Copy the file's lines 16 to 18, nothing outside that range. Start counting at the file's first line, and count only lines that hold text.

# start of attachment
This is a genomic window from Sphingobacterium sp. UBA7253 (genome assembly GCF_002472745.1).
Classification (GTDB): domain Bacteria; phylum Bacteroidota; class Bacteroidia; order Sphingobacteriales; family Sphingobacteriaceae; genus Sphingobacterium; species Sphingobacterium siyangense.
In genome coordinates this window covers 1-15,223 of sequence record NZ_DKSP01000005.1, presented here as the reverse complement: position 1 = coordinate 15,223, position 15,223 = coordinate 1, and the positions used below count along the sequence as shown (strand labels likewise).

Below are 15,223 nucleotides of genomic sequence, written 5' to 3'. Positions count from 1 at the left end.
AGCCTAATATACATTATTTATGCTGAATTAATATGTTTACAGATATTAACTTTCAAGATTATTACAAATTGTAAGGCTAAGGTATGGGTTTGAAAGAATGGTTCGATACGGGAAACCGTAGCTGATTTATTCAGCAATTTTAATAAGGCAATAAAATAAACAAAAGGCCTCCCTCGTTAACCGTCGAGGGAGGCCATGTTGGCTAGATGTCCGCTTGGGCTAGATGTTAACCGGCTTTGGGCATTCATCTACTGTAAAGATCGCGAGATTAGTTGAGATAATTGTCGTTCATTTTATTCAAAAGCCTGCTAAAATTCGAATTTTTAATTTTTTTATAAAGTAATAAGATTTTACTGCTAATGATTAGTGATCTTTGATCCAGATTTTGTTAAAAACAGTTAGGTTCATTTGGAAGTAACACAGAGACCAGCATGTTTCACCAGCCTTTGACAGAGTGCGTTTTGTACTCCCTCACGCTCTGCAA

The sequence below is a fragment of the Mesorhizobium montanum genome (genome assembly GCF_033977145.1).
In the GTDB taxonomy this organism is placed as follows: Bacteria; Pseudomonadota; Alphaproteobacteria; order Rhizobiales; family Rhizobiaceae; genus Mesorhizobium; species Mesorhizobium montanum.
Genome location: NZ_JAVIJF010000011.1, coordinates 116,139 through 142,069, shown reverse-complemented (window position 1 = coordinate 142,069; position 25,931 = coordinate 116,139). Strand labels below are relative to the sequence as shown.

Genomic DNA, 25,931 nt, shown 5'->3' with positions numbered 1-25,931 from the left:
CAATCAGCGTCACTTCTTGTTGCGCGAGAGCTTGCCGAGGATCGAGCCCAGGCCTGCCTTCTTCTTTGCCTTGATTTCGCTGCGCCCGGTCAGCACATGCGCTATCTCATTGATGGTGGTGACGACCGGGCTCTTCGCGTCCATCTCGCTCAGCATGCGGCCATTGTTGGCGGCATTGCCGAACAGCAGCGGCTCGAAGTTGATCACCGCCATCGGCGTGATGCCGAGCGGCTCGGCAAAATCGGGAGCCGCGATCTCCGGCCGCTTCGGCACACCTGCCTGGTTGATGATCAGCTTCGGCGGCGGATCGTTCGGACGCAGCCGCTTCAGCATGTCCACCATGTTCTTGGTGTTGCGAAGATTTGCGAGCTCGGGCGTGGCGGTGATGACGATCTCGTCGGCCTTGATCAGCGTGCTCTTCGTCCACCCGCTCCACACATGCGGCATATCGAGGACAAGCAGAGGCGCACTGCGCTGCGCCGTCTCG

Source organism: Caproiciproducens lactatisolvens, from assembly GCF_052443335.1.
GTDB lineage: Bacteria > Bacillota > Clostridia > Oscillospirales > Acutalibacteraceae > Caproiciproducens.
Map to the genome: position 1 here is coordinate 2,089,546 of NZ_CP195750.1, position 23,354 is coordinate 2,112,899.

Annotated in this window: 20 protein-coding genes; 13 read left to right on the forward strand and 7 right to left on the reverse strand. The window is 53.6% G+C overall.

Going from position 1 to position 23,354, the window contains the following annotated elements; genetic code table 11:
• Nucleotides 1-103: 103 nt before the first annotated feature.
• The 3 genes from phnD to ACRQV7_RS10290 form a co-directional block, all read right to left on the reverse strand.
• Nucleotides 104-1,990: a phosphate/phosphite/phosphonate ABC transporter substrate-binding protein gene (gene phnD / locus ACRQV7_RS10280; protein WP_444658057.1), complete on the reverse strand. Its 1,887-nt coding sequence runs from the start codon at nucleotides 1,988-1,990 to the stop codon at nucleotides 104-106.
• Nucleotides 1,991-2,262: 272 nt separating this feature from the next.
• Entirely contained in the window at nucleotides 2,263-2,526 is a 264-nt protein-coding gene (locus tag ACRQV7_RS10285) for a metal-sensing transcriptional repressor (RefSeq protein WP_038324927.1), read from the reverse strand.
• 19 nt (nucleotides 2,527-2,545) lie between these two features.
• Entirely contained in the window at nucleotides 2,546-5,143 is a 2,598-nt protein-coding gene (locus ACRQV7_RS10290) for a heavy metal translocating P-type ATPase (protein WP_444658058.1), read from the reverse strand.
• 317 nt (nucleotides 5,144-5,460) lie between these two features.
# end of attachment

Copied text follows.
• Nucleotides 1-103: 103 nt before the first annotated feature.
• The 3 genes from phnD to ACRQV7_RS10290 form a co-directional block, all read right to left on the reverse strand.
• Nucleotides 104-1,990: a phosphate/phosphite/phosphonate ABC transporter substrate-binding protein gene (gene phnD / locus ACRQV7_RS10280; protein WP_444658057.1), complete on the reverse strand. Its 1,887-nt coding sequence runs from the start codon at nucleotides 1,988-1,990 to the stop codon at nucleotides 104-106.